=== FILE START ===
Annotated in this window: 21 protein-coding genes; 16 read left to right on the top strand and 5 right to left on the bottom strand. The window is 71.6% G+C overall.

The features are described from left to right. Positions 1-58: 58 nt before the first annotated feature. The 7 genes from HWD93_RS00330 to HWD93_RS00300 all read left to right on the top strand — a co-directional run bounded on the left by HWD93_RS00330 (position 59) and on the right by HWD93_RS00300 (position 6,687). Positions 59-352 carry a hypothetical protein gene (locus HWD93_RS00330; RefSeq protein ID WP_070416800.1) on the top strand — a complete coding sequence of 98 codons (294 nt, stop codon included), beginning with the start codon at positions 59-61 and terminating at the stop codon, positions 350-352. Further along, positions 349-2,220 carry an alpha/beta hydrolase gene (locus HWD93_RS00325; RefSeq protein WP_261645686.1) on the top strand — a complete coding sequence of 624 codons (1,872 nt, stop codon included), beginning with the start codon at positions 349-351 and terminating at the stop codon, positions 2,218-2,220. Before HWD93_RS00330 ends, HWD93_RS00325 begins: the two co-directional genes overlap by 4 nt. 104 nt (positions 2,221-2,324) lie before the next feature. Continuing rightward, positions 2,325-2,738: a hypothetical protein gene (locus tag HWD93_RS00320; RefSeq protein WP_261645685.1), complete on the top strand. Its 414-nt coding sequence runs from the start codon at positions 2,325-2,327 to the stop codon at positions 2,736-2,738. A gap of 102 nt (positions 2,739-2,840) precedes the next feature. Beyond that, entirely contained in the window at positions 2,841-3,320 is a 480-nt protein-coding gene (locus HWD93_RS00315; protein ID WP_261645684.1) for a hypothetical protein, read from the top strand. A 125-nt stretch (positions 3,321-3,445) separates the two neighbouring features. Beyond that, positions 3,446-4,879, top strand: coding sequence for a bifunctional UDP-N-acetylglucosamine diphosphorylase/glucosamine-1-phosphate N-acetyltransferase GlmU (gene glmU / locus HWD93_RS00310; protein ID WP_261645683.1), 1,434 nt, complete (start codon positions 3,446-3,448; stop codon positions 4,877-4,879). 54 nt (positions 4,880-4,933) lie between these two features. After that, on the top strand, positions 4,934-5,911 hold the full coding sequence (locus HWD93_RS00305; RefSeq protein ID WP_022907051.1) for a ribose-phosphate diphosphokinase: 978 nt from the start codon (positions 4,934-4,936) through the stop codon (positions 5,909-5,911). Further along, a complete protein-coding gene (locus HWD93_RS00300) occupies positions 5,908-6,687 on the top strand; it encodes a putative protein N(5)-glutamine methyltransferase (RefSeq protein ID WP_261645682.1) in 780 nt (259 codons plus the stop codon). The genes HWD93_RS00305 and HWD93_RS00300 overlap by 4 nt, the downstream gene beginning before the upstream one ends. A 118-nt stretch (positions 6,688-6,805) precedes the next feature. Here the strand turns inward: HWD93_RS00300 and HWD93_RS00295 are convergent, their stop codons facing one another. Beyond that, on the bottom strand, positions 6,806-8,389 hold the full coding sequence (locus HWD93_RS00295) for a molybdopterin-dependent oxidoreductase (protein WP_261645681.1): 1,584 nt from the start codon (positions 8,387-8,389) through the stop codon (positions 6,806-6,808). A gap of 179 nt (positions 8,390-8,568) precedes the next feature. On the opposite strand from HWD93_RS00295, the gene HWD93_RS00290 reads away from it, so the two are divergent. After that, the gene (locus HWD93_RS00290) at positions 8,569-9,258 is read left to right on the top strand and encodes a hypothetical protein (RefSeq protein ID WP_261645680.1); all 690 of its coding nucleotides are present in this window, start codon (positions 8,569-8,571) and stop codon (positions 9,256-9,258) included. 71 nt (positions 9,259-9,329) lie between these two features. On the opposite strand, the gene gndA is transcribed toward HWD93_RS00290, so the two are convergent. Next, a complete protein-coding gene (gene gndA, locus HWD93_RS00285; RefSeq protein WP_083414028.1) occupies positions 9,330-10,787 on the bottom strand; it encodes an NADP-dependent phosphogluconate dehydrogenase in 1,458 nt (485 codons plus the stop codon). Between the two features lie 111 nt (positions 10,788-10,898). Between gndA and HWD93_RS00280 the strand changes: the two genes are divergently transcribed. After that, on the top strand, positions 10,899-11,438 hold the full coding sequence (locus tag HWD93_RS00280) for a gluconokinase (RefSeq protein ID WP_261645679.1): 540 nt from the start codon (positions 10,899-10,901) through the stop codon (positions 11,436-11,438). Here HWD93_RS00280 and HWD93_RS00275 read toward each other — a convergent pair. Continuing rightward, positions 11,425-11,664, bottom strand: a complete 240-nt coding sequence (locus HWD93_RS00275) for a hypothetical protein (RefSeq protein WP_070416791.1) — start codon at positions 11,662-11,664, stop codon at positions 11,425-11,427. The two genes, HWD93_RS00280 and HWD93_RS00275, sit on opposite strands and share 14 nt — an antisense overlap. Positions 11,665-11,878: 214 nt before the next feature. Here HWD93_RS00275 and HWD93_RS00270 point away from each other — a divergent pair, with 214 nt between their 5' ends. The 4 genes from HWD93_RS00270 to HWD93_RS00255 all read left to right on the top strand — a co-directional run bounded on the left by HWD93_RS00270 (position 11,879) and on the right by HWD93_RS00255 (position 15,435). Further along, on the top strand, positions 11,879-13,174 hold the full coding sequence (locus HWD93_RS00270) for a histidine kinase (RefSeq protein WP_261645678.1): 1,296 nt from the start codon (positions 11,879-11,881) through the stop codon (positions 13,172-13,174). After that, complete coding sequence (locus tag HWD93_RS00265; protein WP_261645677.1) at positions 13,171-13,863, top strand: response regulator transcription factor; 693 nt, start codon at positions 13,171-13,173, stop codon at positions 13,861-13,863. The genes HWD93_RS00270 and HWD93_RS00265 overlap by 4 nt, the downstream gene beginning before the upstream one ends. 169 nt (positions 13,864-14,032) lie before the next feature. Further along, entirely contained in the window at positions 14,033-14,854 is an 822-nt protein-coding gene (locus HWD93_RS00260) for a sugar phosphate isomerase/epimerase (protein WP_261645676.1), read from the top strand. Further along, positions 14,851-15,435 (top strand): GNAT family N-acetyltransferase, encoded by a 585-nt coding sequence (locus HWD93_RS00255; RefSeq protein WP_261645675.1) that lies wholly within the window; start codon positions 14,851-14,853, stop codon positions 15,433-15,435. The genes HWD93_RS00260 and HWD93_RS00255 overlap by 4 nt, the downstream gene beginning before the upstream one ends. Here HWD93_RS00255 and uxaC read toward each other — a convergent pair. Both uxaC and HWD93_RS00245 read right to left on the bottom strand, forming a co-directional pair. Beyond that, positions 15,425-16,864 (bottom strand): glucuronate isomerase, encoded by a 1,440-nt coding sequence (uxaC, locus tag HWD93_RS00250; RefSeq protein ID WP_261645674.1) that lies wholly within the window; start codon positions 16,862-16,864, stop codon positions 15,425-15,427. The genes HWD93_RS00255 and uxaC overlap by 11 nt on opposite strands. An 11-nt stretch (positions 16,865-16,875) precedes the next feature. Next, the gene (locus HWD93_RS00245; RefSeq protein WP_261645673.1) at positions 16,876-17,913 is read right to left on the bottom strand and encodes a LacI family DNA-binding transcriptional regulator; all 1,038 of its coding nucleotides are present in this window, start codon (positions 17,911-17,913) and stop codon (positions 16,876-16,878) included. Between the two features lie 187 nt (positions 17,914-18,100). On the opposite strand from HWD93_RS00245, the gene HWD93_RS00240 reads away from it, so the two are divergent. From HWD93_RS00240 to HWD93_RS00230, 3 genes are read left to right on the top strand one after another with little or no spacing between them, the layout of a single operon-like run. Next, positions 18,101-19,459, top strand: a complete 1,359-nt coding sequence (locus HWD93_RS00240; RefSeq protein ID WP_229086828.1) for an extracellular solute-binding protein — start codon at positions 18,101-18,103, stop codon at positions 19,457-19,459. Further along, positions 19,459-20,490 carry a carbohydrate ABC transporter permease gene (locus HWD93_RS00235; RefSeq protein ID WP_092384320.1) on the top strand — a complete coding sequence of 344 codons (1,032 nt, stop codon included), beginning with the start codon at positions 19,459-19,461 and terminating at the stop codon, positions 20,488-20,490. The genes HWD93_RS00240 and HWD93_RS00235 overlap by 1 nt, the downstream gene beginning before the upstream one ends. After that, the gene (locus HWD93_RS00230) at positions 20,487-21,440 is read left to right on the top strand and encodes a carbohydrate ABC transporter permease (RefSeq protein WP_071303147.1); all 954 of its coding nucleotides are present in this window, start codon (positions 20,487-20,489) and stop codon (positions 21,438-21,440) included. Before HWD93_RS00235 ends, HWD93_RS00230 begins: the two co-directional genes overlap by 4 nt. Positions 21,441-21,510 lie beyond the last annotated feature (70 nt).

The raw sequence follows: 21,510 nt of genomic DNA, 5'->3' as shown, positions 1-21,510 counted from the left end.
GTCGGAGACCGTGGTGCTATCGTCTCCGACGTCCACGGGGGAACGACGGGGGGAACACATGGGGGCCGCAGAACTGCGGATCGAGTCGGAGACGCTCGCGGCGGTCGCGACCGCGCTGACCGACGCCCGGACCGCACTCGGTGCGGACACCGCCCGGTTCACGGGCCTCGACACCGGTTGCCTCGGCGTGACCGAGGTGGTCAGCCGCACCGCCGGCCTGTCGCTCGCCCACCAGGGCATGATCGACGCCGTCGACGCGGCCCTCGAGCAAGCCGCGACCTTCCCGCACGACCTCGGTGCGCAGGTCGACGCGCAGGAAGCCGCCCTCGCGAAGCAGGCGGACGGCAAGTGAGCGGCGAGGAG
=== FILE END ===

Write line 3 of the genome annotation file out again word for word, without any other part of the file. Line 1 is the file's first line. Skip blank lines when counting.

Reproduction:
The raw sequence follows: 21,510 nt of genomic DNA, 5'->3' as shown, positions 1-21,510 counted from the left end.